Europeans seem to value the roots of black culture more, and have a real hunger
for contemporary blues artists. I can really feel them listening. They're very
expressive of their emotions, and are often crying at the end of a song....In
America, festivals are more of a party. They want to dance and be in the
groove. Right now, it's festival time. I love to have fun onstage. Like playing
with George Thorogood.
Rebecca West: You and George Thorogood is an unlikely combination.
Sista Monica: He's really interesting. He's been around a long time. There's something about George and me when we get together onstage. We cause alot of trouble. There's something about him.....And the Neville Brothers. I'm going to come
back later tonight to catch them... But being on the road and travelling is hard
on your body. There are so many musicians who are in ill health by the time
they make it, with diabetes or heart problems. Those musicians worked so hard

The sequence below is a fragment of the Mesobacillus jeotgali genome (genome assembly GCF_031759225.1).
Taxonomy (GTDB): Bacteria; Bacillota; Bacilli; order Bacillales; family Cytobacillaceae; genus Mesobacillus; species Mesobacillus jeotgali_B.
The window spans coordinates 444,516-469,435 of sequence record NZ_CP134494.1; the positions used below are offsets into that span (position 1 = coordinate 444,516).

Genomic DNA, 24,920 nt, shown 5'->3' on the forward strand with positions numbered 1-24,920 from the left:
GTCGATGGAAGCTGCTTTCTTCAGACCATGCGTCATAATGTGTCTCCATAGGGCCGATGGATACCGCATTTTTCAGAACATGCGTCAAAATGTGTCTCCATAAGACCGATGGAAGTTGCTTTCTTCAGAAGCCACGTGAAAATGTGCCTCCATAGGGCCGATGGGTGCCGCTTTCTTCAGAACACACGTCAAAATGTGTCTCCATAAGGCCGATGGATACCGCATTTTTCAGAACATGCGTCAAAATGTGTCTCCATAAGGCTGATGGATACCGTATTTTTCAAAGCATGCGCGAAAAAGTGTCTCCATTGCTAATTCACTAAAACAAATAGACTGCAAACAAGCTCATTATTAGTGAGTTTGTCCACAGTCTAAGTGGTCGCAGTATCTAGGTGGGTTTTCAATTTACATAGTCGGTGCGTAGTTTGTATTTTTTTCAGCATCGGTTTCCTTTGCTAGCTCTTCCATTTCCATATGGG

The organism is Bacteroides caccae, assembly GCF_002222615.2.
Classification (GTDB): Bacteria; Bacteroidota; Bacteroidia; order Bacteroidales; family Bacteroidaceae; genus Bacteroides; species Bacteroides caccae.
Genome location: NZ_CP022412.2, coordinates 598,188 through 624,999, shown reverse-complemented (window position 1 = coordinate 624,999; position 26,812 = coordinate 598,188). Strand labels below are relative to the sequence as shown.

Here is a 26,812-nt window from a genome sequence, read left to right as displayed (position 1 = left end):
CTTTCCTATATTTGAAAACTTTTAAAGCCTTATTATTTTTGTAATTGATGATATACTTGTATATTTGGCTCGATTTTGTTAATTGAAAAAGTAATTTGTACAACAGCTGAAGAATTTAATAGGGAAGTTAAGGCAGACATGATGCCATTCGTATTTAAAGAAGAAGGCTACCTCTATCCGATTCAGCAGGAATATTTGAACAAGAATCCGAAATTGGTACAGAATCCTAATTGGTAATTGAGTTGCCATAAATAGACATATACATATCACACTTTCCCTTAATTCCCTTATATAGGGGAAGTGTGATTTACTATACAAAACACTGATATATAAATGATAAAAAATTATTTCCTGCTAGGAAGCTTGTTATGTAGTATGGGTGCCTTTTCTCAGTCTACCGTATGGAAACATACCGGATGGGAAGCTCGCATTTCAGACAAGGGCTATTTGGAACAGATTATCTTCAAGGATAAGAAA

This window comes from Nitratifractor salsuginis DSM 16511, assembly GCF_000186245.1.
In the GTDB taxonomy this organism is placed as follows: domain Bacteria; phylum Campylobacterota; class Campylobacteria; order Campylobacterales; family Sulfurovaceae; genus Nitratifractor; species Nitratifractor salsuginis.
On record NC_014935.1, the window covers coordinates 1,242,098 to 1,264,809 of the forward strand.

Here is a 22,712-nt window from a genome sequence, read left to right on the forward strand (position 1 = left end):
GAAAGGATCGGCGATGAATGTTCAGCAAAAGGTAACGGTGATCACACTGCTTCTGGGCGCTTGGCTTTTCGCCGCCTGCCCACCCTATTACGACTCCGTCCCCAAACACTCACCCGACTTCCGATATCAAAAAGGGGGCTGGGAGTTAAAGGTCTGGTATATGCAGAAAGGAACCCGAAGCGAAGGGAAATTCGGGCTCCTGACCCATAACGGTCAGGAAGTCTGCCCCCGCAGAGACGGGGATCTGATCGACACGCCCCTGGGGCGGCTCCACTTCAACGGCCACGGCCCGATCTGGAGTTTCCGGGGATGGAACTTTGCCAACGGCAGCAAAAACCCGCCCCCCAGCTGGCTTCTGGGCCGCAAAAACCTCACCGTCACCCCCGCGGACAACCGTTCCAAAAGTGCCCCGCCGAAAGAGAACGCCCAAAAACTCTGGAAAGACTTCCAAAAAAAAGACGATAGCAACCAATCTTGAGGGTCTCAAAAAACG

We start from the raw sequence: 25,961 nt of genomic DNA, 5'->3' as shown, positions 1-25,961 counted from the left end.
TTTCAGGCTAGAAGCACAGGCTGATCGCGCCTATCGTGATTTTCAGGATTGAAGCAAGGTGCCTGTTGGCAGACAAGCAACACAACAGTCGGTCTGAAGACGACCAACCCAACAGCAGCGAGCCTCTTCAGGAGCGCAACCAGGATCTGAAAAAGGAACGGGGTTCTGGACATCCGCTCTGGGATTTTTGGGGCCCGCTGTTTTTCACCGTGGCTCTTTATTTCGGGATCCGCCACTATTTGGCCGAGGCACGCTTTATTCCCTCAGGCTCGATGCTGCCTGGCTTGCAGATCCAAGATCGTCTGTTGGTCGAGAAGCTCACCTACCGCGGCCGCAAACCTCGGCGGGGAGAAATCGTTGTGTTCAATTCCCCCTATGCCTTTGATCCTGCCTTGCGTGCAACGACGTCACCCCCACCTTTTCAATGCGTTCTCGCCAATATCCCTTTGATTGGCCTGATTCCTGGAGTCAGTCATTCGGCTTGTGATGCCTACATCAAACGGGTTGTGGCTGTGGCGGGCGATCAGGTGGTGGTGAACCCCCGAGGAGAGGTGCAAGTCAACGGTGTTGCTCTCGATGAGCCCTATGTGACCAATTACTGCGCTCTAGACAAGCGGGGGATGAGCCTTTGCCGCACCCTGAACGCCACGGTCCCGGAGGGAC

and paved the way for the next wave of artists. I've watched these musicians,
and I've realized that I need to take better of myself.
I've watched my mother be in ill health, too. I realized that it's just me - and I'm getting older. There's gonna be no one around to take care of me. So I've started to take better care of myself, and I've lost a ton of weight, and I'm gonna keep going.
Rebecca West: You've come out with 2 more CDs since I've seen you. At Bayfront, you were just getting ready to record your gospel CD, and going back to those roots.
Sista Monica: My sax player, Ken 'Big Papa' Baker, died after our trip to Turkey in 99. We came back and he was sick and he went home to his family and died. And I couldn't go on. So, I quit. I quit everything. That's when I really went back to
my gospel roots, went back to church to listen to gospel, and from that came my
CD, "Gimme That Oldtime Religion.
Rebecca West: And your Live in Europe CD came quickly after that.
Sista Monica: I've been busy, and alot has changed. I had to stop being in the awards game, and the rush to produce CDs. The CD I'm working on now feels different. The way I'm getting ready for it is different. It's from a deeper place in me. I
do feel that this might be one that takes it to next level. I really feel my music changing - this CD will be quieter, more vocal. It'll be romance music for lovers."
Rebecca West: And how about writing?
Sista Monica: I still do most of my writing in my car. And Danny B., my